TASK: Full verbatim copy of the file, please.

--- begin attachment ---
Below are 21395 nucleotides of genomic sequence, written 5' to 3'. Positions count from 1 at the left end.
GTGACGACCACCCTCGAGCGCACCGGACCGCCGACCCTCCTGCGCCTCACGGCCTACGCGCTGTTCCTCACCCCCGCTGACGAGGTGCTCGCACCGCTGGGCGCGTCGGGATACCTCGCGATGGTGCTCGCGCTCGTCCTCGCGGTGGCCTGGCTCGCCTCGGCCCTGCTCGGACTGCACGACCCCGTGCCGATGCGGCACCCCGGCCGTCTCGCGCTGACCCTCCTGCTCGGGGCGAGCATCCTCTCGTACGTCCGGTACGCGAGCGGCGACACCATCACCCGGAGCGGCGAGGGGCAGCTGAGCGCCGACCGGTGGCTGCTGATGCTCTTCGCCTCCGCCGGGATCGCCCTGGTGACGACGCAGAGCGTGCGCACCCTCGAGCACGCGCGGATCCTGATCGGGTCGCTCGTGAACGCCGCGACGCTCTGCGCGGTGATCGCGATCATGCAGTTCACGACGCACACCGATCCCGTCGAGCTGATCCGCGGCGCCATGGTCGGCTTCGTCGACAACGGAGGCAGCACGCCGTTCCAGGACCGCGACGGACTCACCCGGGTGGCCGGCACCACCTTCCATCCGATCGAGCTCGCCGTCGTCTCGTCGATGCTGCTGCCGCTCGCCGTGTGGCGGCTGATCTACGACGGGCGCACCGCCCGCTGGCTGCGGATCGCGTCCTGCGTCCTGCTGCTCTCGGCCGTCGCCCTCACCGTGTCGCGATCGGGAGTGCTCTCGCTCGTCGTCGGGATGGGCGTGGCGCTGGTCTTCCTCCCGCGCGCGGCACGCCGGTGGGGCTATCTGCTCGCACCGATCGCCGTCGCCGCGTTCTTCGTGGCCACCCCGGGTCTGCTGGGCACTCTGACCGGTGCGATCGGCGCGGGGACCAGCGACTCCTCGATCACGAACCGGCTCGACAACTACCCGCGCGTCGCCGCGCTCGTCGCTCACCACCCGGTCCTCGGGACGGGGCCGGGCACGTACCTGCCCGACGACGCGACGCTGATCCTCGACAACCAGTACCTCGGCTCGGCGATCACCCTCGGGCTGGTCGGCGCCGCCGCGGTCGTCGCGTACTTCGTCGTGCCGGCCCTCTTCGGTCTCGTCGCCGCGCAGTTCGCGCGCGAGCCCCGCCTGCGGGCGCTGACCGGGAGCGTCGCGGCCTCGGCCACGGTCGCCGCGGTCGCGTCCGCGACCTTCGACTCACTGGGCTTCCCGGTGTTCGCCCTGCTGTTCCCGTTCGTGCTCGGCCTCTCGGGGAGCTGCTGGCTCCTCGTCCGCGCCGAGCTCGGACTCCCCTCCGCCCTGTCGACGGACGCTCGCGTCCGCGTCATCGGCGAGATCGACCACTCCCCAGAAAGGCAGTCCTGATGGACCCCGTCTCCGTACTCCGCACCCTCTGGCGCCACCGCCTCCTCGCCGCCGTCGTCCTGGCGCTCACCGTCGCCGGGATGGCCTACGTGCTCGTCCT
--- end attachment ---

Below are 21395 nucleotides of genomic sequence, written 5' to 3'. Positions count from 1 at the left end.
GTGACGACCACCCTCGAGCGCACCGGACCGCCGACCCTCCTGCGCCTCACGGCCTACGCGCTGTTCCTCACCCCCGCTGACGAGGTGCTCGCACCGCTGGGCGCGTCGGGATACCTCGCGATGGTGCTCGCGCTCGTCCTCGCGGTGGCCTGGCTCGCCTCGGCCCTGCTCGGACTGCACGACCCCGTGCCGATGCGGCACCCCGGCCGTCTCGCGCTGACCCTCCTGCTCGGGGCGAGCATCCTCTCGTACGTCCGGTACGCGAGCGGCGACACCATCACCCGGAGCGGCGAGGGGCAGCTGAGCGCCGACCGGTGGCTGCTGATGCTCTTCGCCTCCGCCGGGATCGCCCTGGTGACGACGCAGAGCGTGCGCACCCTCGAGCACGCGCGGATCCTGATCGGGTCGCTCGTGAACGCCGCGACGCTCTGCGCGGTGATCGCGATCATGCAGTTCACGACGCACACCGATCCCGTCGAGCTGATCCGCGGCGCCATGGTCGGCTTCGTCGACAACGGAGGCAGCACGCCGTTCCAGGACCGCGACGGACTCACCCGGGTGGCCGGCACCACCTTCCATCCGATCGAGCTCGCCGTCGTCTCGTCGATGCTGCTGCCGCTCGCCGTGTGGCGGCTGATCTACGACGGGCGCACCGCCCGCTGGCTGCGGATCGCGTCCTGCGTCCTGCTGCTCTCGGCCGTCGCCCTCACCGTGTCGCGATCGGGAGTGCTCTCGCTCGTCGTCGGGATGGGCGTGGCGCTGGTCTTCCTCCCGCGCGCGGCACGCCGGTGGGGCTATCTGCTCGCACCGATCGCCGTCGCCGCGTTCTTCGTGGCCACCCCGGGTCTGCTGGGCACTCTGACCGGTGCGATCGGCGCGGGGACCAGCGACTCCTCGATCACGAACCGGCTCGACAACTACCCGCGCGTCGCCGCGCTCGTCGCTCACCACCCGGTCCTCGGGACGGGGCCGGGCACGTACCTGCCCGACGACGCGACGCTGATCCTCGACAACCAGTACCTCGGCTCGGCGATCACCCTCGGGCTGGTCGGCGCCGCCGCGGTCGTCGCGTACTTCGTCGTGCCGGCCCTCTTCGGTCTCGTCGCCGCGCAGTTCGCGCGCGAGCCCCGCCTGCGGGCGCTGACCGGGAGCGTCGCGGCCTCGGCCACGGTCGCCGCGGTCGCGTCCGCGACCTTCGACTCACTGGGCTTCCCGGTGTTCGCCCTGCTGTTCCCGTTCGTGCTCGGCCTCTCGGGGAGCTGCTGGCTCCTCGTCCGCGCCGAGCTCGGACTCCCCTCCGCCCTGTCGACGGACGCTCGCGTCCGCGTCATCGGCGAGATCGACCACTCCCCAGAAAGGCAGTCCTGATGGACCCCGTCTCCGTACTCCGCACCCTCTGGCGCCACCGCCTCCTCGCCGCCGTCGTCCTGGCGCTCACCGTCGCCGGGATGGCCTACGTGCTCGTCCT